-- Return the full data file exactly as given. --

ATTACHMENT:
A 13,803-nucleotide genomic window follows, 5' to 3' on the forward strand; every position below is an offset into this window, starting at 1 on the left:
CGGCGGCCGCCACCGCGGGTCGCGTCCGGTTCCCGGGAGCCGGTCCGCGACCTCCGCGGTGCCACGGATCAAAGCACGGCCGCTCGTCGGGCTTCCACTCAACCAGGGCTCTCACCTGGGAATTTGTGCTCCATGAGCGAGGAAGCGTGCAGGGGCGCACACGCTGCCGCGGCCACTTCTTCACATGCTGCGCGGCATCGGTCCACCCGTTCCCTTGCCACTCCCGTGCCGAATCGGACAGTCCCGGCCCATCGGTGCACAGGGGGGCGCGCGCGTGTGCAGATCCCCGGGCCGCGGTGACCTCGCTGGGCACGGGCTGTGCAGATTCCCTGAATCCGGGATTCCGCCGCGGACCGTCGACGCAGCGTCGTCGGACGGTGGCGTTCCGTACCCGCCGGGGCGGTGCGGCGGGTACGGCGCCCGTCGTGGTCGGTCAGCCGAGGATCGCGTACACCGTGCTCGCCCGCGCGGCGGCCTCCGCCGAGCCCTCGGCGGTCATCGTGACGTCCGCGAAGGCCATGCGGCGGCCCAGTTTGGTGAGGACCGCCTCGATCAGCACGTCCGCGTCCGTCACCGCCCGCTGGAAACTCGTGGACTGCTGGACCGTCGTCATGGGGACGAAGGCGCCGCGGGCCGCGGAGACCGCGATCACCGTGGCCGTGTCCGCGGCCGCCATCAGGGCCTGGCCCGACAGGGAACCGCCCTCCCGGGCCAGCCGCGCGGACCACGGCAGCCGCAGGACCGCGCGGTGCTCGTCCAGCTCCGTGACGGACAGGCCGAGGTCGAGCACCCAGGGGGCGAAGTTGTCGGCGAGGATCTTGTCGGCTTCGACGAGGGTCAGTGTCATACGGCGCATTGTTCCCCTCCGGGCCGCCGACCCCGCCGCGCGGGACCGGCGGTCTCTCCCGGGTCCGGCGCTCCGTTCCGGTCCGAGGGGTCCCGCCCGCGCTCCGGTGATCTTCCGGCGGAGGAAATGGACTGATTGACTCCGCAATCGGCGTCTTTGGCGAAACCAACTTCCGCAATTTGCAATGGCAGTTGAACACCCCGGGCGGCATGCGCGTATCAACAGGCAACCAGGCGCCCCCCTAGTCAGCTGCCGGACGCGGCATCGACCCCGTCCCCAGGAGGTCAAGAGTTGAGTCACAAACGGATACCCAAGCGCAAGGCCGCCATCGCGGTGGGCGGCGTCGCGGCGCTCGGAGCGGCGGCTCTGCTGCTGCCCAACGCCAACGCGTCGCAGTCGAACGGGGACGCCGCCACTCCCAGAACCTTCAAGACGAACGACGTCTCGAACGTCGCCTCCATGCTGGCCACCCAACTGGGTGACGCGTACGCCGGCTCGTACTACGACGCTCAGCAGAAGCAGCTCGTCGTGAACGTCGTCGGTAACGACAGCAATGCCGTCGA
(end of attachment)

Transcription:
A 13,803-nucleotide genomic window follows, 5' to 3' on the forward strand; every position below is an offset into this window, starting at 1 on the left:
CGGCGGCCGCCACCGCGGGTCGCGTCCGGTTCCCGGGAGCCGGTCCGCGACCTCCGCGGTGCCACGGATCAAAGCACGGCCGCTCGTCGGGCTTCCACTCAACCAGGGCTCTCACCTGGGAATTTGTGCTCCATGAGCGAGGAAGCGTGCAGGGGCGCACACGCTGCCGCGGCCACTTCTTCACATGCTGCGCGGCATCGGTCCACCCGTTCCCTTGCCACTCCCGTGCCGAATCGGACAGTCCCGGCCCATCGGTGCACAGGGGGGCGCGCGCGTGTGCAGATCCCCGGGCCGCGGTGACCTCGCTGGGCACGGGCTGTGCAGATTCCCTGAATCCGGGATTCCGCCGCGGACCGTCGACGCAGCGTCGTCGGACGGTGGCGTTCCGTACCCGCCGGGGCGGTGCGGCGGGTACGGCGCCCGTCGTGGTCGGTCAGCCGAGGATCGCGTACACCGTGCTCGCCCGCGCGGCGGCCTCCGCCGAGCCCTCGGCGGTCATCGTGACGTCCGCGAAGGCCATGCGGCGGCCCAGTTTGGTGAGGACCGCCTCGATCAGCACGTCCGCGTCCGTCACCGCCCGCTGGAAACTCGTGGACTGCTGGACCGTCGTCATGGGGACGAAGGCGCCGCGGGCCGCGGAGACCGCGATCACCGTGGCCGTGTCCGCGGCCGCCATCAGGGCCTGGCCCGACAGGGAACCGCCCTCCCGGGCCAGCCGCGCGGACCACGGCAGCCGCAGGACCGCGCGGTGCTCGTCCAGCTCCGTGACGGACAGGCCGAGGTCGAGCACCCAGGGGGCGAAGTTGTCGGCGAGGATCTTGTCGGCTTCGACGAGGGTCAGTGTCATACGGCGCATTGTTCCCCTCCGGGCCGCCGACCCCGCCGCGCGGGACCGGCGGTCTCTCCCGGGTCCGGCGCTCCGTTCCGGTCCGAGGGGTCCCGCCCGCGCTCCGGTGATCTTCCGGCGGAGGAAATGGACTGATTGACTCCGCAATCGGCGTCTTTGGCGAAACCAACTTCCGCAATTTGCAATGGCAGTTGAACACCCCGGGCGGCATGCGCGTATCAACAGGCAACCAGGCGCCCCCCTAGTCAGCTGCCGGACGCGGCATCGACCCCGTCCCCAGGAGGTCAAGAGTTGAGTCACAAACGGATACCCAAGCGCAAGGCCGCCATCGCGGTGGGCGGCGTCGCGGCGCTCGGAGCGGCGGCTCTGCTGCTGCCCAACGCCAACGCGTCGCAGTCGAACGGGGACGCCGCCACTCCCAGAACCTTCAAGACGAACGACGTCTCGAACGTCGCCTCCATGCTGGCCACCCAACTGGGTGACGCGTACGCCGGCTCGTACTACGACGCTCAGCAGAAGCAGCTCGTCGTGAACGTCGTCGGTAACGACAGCAATGCCGTCGA